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ARTS & ENTERTAINMENT

Mortdecai

So many stars, so little value.
By Sarah Ward
February 13, 2015
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By Sarah Ward
February 13, 2015
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Johnny Depp: is there anything he can’t do? Increasingly, the answer is yes, there’s plenty. Or, maybe it’s more about what he shouldn’t do. For proof, see his recent filmography.

From being a mainstay in Tim Burton’s movies, to playing Pirates of the Caribbean’s Jack Sparrow, to nodding nonsensically in disguise in Tusk, Depp’s career has become a parade of almost-indistinguishable quirky characters. He pulls silly faces, talks in a ridiculous voice and stumbles around as though he might fall over at any moment. The premises and predicaments change, but the former 1980s 21 Jump Street teen idol doesn’t, apart from costumes and make-up.

Mortdecai provides yet another example, with Depp the eccentric art dealer of the title. He comes from wealth – complete with a stylish wife, Johanna (Gwyneth Paltrow), and a loyal manservant, Jock (Paul Bettany) — but owes the British government £8 million. To maintain his lifestyle, he agrees to help old pal, romantic rival and MI-5 agent Martland (Ewan McGregor) recover a stolen painting shrouded in mystery. A Russian assassin and Nazi treasures also feature.

The farcical film kicks off with calamity, ripping off Indiana Jones and the Temple of Doom as a Hong Kong casino rendezvous ends in a shootout, and doesn’t improve from there. Disaster is key to the plot, with Mortdecai an awkward mix of Mr. Bean and The Pink Panther’s Inspector Clouseau, wreaking havoc wherever he goes — including Moscow and Los Angeles.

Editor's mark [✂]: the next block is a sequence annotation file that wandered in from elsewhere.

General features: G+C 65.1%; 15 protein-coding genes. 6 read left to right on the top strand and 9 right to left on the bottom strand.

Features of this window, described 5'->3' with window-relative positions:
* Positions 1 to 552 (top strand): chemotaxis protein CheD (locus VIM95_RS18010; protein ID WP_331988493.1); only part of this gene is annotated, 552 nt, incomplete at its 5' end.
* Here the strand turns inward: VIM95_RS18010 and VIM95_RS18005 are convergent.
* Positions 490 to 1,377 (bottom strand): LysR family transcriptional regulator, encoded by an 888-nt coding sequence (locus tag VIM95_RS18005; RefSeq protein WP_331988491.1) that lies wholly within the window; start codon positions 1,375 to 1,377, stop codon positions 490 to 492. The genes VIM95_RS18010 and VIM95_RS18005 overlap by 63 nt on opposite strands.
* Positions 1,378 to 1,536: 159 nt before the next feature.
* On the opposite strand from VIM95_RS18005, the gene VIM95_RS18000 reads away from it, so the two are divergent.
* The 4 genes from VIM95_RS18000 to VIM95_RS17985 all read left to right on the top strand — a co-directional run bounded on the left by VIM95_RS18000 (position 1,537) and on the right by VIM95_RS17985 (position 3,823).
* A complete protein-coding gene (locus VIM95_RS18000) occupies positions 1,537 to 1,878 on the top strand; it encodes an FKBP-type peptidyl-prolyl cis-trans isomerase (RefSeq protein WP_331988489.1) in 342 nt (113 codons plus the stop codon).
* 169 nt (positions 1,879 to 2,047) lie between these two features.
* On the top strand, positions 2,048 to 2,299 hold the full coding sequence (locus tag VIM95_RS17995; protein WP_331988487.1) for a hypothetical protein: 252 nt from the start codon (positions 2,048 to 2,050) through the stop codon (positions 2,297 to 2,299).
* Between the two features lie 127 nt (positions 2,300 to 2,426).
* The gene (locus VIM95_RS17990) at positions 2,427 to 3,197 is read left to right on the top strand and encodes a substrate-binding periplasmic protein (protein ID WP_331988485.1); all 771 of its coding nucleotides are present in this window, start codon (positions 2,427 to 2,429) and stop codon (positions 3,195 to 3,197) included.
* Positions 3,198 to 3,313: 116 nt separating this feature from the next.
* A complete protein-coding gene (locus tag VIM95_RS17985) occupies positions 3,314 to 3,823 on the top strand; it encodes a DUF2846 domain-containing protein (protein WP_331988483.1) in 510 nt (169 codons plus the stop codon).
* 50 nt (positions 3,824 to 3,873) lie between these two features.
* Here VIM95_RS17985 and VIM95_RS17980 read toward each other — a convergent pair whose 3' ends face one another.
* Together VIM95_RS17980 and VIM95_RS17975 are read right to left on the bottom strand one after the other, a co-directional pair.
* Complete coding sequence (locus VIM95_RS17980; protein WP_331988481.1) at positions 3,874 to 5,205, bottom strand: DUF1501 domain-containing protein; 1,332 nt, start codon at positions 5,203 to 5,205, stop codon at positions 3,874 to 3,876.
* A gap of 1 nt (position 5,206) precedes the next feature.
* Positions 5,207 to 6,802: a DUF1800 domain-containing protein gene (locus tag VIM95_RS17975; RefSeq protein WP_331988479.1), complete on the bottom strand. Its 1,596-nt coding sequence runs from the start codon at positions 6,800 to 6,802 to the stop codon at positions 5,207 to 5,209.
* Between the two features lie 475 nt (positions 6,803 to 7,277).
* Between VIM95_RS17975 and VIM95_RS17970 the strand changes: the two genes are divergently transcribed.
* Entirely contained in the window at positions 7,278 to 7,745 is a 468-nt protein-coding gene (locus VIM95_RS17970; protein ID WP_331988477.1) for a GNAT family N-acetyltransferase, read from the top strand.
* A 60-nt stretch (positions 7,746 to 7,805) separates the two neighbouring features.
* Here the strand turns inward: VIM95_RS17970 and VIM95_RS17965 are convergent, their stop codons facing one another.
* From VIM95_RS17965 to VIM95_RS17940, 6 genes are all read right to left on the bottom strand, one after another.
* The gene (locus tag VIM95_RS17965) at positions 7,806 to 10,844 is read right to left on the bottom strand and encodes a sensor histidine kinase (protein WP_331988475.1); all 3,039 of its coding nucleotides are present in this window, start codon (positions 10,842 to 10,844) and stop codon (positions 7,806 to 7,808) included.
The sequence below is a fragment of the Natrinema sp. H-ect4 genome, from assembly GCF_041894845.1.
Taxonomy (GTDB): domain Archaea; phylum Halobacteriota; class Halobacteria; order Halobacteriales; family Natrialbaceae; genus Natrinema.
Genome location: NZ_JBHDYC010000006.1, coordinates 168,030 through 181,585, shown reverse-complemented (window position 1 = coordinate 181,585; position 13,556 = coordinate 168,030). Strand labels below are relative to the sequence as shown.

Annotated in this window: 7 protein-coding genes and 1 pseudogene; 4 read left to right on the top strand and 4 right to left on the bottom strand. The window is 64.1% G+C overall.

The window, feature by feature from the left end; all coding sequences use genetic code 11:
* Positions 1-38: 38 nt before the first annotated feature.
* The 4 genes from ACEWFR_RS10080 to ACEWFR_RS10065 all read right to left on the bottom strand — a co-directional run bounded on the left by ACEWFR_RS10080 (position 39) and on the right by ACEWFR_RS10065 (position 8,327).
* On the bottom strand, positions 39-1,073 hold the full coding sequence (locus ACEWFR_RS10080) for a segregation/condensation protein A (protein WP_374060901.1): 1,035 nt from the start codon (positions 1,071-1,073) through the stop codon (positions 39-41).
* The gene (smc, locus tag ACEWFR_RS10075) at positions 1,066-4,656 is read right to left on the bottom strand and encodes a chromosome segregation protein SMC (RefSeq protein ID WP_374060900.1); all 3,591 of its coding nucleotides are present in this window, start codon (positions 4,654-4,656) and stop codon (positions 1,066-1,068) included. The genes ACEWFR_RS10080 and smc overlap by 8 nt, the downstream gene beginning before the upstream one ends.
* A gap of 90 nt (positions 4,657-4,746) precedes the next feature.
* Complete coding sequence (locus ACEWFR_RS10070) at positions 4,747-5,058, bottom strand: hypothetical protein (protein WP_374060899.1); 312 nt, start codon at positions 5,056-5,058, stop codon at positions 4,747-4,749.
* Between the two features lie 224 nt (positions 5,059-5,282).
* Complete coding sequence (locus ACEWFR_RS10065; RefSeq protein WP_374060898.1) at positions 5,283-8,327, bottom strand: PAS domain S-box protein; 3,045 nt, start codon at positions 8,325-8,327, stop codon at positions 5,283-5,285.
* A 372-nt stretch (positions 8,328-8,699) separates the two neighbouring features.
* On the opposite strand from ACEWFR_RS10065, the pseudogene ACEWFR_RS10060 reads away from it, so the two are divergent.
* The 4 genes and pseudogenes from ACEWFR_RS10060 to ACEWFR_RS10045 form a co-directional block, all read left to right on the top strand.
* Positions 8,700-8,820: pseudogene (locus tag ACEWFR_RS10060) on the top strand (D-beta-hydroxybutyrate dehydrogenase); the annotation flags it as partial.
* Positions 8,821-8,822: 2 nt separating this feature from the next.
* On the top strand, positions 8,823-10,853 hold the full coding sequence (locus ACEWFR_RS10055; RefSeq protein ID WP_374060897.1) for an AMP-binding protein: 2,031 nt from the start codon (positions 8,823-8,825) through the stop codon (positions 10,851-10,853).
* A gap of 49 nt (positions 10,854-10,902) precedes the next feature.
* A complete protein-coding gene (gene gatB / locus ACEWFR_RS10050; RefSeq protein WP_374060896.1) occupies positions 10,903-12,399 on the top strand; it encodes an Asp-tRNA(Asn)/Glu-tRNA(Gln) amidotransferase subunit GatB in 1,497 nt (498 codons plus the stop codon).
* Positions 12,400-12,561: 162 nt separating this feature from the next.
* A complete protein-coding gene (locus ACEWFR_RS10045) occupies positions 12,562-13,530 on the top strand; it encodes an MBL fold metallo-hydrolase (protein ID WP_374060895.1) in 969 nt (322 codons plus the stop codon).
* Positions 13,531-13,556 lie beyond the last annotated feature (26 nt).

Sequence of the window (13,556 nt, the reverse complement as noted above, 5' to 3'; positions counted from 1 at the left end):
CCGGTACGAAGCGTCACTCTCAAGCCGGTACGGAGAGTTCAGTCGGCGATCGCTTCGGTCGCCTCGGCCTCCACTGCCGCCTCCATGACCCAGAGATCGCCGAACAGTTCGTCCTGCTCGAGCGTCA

Disaster is also the only outcome possible for a movie that thinks overripe cheese and cheap port are the height of humour, labels one of its three prominent female characters as a nymphomaniac, and wrings many of its jokes out of gag-reflex reactions to moustaches. “You look like you have a vagina on your face,” Johanna tells Mortdecai in response to his hairy top lip. Yes, really.

To be fair to filmmaker David Koepp, who previously worked with Depp on Secret Window, he is taking his cues from existing material. 1973 novel Don't Point that Thing at Me started a series about the oddball aristocrat, but whatever cartoonish joys it may have had are lost in this energetic but overworked update. The flimsy script by Eric Aronson, best known for co-writing rom-com On the Line starring NSYNC’s Lance Bass and Joey Fatone, doesn’t assist matters. If Mortdecai was trying for a manic, frantic combination of smugness, superficiality, and stupidity, then it succeeds — though surely that wasn’t the aim.

As for Depp, he is as committed as ever, but also as tiresome. Sharing zero charisma with his co-stars makes every second he is on screen seem like an eternity; and while Paltrow, McGregor, Bettany, Jeff Goldblum and Oliva Munn easily overshadow him, they do so as stale stereotypes, and clearly bored and unhappy. Mortdecai, the man and the movie, just isn’t something anyone wants to spend time with. Chalk it up as one of the same supposedly comedic efforts Depp makes too many of, and everyone else should be running far away from.

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